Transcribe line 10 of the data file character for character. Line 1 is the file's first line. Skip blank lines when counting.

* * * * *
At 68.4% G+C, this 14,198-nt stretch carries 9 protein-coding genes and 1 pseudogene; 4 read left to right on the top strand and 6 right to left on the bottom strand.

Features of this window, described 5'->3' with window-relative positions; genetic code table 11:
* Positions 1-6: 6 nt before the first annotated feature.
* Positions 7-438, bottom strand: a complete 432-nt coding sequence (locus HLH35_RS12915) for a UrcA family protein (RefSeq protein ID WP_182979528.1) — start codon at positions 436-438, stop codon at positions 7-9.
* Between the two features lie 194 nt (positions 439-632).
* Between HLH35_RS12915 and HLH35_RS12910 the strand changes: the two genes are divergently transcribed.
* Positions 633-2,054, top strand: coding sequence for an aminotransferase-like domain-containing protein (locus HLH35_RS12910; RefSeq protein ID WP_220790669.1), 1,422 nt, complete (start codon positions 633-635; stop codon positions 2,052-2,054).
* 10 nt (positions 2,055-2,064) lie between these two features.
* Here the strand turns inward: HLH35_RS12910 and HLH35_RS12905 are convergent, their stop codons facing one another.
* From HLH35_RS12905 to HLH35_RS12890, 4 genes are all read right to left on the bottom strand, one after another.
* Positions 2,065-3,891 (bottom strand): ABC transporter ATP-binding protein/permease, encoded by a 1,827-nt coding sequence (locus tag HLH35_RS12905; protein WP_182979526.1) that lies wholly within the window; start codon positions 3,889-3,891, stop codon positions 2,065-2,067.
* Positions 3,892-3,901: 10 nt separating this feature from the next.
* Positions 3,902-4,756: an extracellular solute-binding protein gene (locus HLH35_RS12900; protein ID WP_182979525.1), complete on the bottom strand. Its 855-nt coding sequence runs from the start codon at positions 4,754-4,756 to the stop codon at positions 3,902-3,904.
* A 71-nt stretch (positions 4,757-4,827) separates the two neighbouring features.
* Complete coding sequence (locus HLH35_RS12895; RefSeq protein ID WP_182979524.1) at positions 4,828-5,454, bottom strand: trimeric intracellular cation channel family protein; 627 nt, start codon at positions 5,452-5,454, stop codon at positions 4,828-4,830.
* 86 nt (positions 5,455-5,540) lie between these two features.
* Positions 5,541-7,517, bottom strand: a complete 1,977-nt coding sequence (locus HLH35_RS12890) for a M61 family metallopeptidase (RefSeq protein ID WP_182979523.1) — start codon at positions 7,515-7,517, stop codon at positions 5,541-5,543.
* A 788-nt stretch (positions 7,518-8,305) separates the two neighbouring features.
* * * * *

* From HLH35_RS12905 to HLH35_RS12890, 4 genes are all read right to left on the bottom strand, one after another.